In Britain a national election lasts just three weeks and spending by each candidate is strictly capped. Campaigning between elections is not permitted. Accepting so much as a hotel stay from a lobbyist is a resigning offence. As a result, our news is full of the American campaigns to make up for the deficit in newsworthy political conflict locally. I follow the American election, as does most of the world given the potential for good and ill that proceeds from it. Please indulge me in ruminating on one aspect of the Obama candidacy that intrigues me.
Ronald Reagan came to power on a popular backlash against the welfare state. It appears that Barack Obama may come to power on a similar backlash against the welfare state. The difference is the identity of the welfare claimants.
Ronald Reagan inflamed the public’s righteous anger against a stereotyped ghetto “welfare queen” who raised a brood of illegitimate, proto-criminal children on public funds. Barack Obama will inflame the public’s righteous anger against the corporate welfare queens who have raised a brood of profiteering executives and lobbyists in the generation since. Under Reagan and succeeding presidents, including Clinton, the K Street lobbying machine transformed Washington DC into a government by the lobbyists, of the lobbyists and for the lobbyists. Subsidies, market distortions, tax breaks, earmarks, selective protectionism, regulatory forbearance, cost-plus government contracts, relaxed accounting oversight, criminal and civil immunity, war profiteering and other policy depredations promoted a corporate welfare state beyond the dreams of ghetto avarice.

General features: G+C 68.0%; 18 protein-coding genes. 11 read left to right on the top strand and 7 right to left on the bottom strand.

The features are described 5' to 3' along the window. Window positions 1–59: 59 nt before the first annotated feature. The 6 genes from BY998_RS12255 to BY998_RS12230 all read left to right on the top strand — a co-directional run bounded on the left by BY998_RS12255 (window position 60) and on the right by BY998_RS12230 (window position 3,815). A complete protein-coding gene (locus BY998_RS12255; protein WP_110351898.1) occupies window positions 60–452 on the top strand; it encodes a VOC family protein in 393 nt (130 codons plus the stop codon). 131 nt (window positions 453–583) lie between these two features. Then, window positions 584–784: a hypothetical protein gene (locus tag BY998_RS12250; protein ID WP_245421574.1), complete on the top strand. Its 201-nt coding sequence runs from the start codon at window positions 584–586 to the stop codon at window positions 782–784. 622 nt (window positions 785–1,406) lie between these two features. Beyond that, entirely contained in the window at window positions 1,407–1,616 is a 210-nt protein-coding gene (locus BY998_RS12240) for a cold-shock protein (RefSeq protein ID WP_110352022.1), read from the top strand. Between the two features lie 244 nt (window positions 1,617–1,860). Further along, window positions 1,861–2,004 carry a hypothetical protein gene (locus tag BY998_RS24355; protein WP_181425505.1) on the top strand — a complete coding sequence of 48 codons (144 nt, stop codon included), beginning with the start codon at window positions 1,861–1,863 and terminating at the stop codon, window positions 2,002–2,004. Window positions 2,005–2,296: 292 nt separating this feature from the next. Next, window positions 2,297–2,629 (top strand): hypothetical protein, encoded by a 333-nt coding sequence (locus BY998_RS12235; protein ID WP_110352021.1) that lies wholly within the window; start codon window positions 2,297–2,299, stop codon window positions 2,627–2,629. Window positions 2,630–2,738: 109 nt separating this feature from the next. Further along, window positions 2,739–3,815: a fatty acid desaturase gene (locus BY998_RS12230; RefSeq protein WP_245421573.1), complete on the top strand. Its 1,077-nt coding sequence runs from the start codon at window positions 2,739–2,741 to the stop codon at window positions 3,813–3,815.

Ronald Reagan partisans demonised citizens who paid no taxes but claimed public housing, medical care and food stamps as their right. Barack Obama appears prepared to challenge corporations who pay no or nominal taxes (worth clicking through just for the graph) but claim government subsidies, earmarks and tax breaks as their right. Corporations have further stripped the US tax base by outsourcing or relocating jobs abroad, leveraged speculation rather than productive capital investment, and transfer pricing to avoid US tax. If Obama does parallel Reagan, both campaigns will tap a deep well of public anger against the perceived injustice of those who degrade the nation’s future prosperity while claiming too much from its taxpayers.
The bankers of Wall Street now toasting the Fed’s recent largesse from their Hamptons beach houses and yachts are the latest in a long line of American corporate welfare queens who have lobbied for and secured generous federal contracts, subsidies and regulatory forbearance. As noted two weeks ago in Looting the Vaults, more has now been lent to banks by the Fed under opaque new facilities than has been appropriated for the war in Iraq. Both the Fed’s new facilities and the war appropriations arguably benefit corporate welfare queens rather than serve the public interest.